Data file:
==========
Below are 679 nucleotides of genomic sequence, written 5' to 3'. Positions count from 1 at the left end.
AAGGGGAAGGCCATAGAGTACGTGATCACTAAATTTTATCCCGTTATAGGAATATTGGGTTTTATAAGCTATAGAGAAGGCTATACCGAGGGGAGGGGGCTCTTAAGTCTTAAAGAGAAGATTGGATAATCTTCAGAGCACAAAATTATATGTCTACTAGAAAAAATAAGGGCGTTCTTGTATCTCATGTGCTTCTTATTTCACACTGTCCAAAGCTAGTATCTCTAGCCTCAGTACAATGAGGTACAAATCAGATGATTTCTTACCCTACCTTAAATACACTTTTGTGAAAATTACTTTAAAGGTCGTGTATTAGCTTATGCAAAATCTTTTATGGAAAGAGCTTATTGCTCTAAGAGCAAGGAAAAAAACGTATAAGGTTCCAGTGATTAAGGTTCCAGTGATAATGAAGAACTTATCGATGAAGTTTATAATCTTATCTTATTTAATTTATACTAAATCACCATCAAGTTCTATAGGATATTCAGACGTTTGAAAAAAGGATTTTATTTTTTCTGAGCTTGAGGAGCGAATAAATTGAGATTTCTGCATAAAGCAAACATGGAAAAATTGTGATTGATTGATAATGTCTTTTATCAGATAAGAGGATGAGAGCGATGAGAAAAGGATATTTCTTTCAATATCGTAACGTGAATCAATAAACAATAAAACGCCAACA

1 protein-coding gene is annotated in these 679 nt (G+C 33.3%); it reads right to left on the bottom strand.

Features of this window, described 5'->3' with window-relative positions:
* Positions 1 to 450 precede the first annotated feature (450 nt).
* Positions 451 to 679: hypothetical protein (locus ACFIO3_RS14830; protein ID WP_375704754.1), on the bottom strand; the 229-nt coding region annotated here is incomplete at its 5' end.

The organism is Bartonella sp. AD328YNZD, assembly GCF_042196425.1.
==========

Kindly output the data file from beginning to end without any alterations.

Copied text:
Below are 679 nucleotides of genomic sequence, written 5' to 3'. Positions count from 1 at the left end.
AAGGGGAAGGCCATAGAGTACGTGATCACTAAATTTTATCCCGTTATAGGAATATTGGGTTTTATAAGCTATAGAGAAGGCTATACCGAGGGGAGGGGGCTCTTAAGTCTTAAAGAGAAGATTGGATAATCTTCAGAGCACAAAATTATATGTCTACTAGAAAAAATAAGGGCGTTCTTGTATCTCATGTGCTTCTTATTTCACACTGTCCAAAGCTAGTATCTCTAGCCTCAGTACAATGAGGTACAAATCAGATGATTTCTTACCCTACCTTAAATACACTTTTGTGAAAATTACTTTAAAGGTCGTGTATTAGCTTATGCAAAATCTTTTATGGAAAGAGCTTATTGCTCTAAGAGCAAGGAAAAAAACGTATAAGGTTCCAGTGATTAAGGTTCCAGTGATAATGAAGAACTTATCGATGAAGTTTATAATCTTATCTTATTTAATTTATACTAAATCACCATCAAGTTCTATAGGATATTCAGACGTTTGAAAAAAGGATTTTATTTTTTCTGAGCTTGAGGAGCGAATAAATTGAGATTTCTGCATAAAGCAAACATGGAAAAATTGTGATTGATTGATAATGTCTTTTATCAGATAAGAGGATGAGAGCGATGAGAAAAGGATATTTCTTTCAATATCGTAACGTGAATCAATAAACAATAAAACGCCAACA

1 protein-coding gene is annotated in these 679 nt (G+C 33.3%); it reads right to left on the bottom strand.

Features of this window, described 5'->3' with window-relative positions:
* Positions 1 to 450 precede the first annotated feature (450 nt).
* Positions 451 to 679: hypothetical protein (locus ACFIO3_RS14830; protein ID WP_375704754.1), on the bottom strand; the 229-nt coding region annotated here is incomplete at its 5' end.

The organism is Bartonella sp. AD328YNZD, assembly GCF_042196425.1.